|Mike Weir grimaces after hitting his tee shot on the seventh hole and subsequently retired from the Canadian Open on Friday. (RICHARD LAM/QMI Agency)
VANCOUVER - The way he has struggled of late, many expected Mike Weir would have a short stay at the RBC Canadian Open.
Nobody knew he'd be leaving this early.
Weir withdrew from the tournament Friday after completing only six holes in the second round at Shaughnessy Golf and Country Club, blaming a sore right elbow that was aggravated by several shots from the punishing rough during his opening lap.
Weir missed several months with an elbow injury last year and told reporters it would be foolish to play through the pain again.
"I couldn't open a bottle of water (Friday) morning after hitting those shots out of the rough," Weir said. "My elbow's really acting up. I woke up and it was very sore. I thought I could play through it. I had a couple of shots in the rough (Friday) morning, and I just don't want to go down that road again where it becomes a bad injury again.
"It's very tender, very sore right now. With this deep rough, I just can't hit it."
Weir, who is tweaking his swing after reuniting with stack-and-tilt coaches Mike Bennett and Andy Plummer, was wild off the tee Thursday. He missed a dozen of 14 fairways in the opening round, although he showed off his short-game skills and managed a four-over 74.
The 41-year-old lefty missed only one fairway Friday before making the decision to withdraw. He had one bogey and two doubles along with a birdie and two pars on his six holes.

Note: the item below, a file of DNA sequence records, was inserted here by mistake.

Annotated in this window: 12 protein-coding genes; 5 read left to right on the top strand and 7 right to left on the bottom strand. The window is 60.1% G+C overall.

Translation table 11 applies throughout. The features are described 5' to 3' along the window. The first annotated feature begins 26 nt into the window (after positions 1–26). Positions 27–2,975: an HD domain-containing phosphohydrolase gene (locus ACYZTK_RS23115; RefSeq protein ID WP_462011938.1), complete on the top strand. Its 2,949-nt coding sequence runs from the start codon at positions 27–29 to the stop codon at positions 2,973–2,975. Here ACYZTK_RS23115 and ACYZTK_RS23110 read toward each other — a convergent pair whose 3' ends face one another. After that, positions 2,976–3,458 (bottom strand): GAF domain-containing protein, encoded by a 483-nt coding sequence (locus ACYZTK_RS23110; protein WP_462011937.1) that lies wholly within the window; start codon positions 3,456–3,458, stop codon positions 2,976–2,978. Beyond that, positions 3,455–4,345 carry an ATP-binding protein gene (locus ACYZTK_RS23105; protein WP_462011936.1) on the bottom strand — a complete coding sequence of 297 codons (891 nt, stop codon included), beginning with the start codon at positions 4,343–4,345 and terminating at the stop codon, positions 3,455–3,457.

Weir has been a fan favourite on home soil since even before his triumph at the 2003 Masters made him Canada's first male major champion, and he admitted it was tough to walk off during the only PGA Tour stop in his country.
"It's very disappointing. This is our national championship," Weir said. "I want to play and have great fan support, but I'm just not going to reinjure it again. I tried to play through it a little bit last year and ended up being off for three or four months because I did that. I'm not going to do something stupid like that again."
This is the latest setback in what has been an awful campaign for Weir.
He arrived at Shaughnessy with just $23,312 US in season earnings, having survived only two cuts in 14 starts before the Canadian Open.
He has switched caddies and coaches, lost his status as a full-time member of the PGA Tour and failed to qualify for the past two majors after competing in 48 consecutive biggies.
During his pre-tournament press conference, he insisted he'd have "a glimmer of hope" this week if he was accurate off the tee. Friday morning, after his failure to hit fairways caused his elbow to flare up, Weir again told reporters it's too soon to assume he can't contend on the world's top tour.
Weir is planning to have an MRI and isn't certain when he'll return to the links.
"I know I'm 41, but I still feel young," he said. "I feel like I can play a long time. I just don't want to do anything to jeopardize that."